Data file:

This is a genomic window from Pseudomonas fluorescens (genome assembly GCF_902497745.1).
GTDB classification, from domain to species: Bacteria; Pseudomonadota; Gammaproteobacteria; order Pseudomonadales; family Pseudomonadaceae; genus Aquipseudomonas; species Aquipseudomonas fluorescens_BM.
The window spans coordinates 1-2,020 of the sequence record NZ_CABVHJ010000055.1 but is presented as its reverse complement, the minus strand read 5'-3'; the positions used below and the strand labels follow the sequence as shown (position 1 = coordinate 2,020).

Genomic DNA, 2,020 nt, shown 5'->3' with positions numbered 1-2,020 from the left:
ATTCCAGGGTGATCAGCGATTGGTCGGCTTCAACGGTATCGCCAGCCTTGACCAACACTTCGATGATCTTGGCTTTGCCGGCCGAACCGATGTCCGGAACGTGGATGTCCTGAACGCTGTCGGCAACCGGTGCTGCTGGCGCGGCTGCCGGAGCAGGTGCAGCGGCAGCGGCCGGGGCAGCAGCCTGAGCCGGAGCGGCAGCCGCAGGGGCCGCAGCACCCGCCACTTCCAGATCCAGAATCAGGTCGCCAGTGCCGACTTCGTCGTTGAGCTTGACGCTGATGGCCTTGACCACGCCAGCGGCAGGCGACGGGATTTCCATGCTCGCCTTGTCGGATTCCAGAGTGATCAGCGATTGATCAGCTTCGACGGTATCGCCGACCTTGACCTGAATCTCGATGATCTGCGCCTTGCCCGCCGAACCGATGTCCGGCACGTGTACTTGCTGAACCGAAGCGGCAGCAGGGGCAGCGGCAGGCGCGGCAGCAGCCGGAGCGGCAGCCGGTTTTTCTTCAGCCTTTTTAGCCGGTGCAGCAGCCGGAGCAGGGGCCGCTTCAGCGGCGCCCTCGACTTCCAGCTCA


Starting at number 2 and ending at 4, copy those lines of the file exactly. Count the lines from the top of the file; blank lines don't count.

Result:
GTDB classification, from domain to species: Bacteria; Pseudomonadota; Gammaproteobacteria; order Pseudomonadales; family Pseudomonadaceae; genus Aquipseudomonas; species Aquipseudomonas fluorescens_BM.
The window spans coordinates 1-2,020 of the sequence record NZ_CABVHJ010000055.1 but is presented as its reverse complement, the minus strand read 5'-3'; the positions used below and the strand labels follow the sequence as shown (position 1 = coordinate 2,020).

Genomic DNA, 2,020 nt, shown 5'->3' with positions numbered 1-2,020 from the left: